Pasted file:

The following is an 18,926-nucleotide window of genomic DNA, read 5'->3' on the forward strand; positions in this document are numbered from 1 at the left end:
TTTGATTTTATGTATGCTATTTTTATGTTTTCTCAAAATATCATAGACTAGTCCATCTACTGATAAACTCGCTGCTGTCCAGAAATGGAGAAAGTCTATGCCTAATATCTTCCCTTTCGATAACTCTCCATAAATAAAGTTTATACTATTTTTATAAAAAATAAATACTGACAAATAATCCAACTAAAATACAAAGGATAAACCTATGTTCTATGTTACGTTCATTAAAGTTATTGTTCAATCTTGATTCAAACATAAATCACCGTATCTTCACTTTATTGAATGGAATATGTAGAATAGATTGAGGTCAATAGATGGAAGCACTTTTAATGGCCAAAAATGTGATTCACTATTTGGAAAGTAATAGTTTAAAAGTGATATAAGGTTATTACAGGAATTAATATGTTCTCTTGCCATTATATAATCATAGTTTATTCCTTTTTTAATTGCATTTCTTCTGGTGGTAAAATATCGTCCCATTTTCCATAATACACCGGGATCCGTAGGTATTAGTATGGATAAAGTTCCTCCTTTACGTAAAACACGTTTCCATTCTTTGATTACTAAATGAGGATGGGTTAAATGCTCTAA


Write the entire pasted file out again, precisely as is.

The following is an 18,926-nucleotide window of genomic DNA, read 5'->3' on the forward strand; positions in this document are numbered from 1 at the left end:
TTTGATTTTATGTATGCTATTTTTATGTTTTCTCAAAATATCATAGACTAGTCCATCTACTGATAAACTCGCTGCTGTCCAGAAATGGAGAAAGTCTATGCCTAATATCTTCCCTTTCGATAACTCTCCATAAATAAAGTTTATACTATTTTTATAAAAAATAAATACTGACAAATAATCCAACTAAAATACAAAGGATAAACCTATGTTCTATGTTACGTTCATTAAAGTTATTGTTCAATCTTGATTCAAACATAAATCACCGTATCTTCACTTTATTGAATGGAATATGTAGAATAGATTGAGGTCAATAGATGGAAGCACTTTTAATGGCCAAAAATGTGATTCACTATTTGGAAAGTAATAGTTTAAAAGTGATATAAGGTTATTACAGGAATTAATATGTTCTCTTGCCATTATATAATCATAGTTTATTCCTTTTTTAATTGCATTTCTTCTGGTGGTAAAATATCGTCCCATTTTCCATAATACACCGGGATCCGTAGGTATTAGTATGGATAAAGTTCCTCCTTTACGTAAAACACGTTTCCATTCTTTGATTACTAAATGAGGATGGGTTAAATGCTCTAA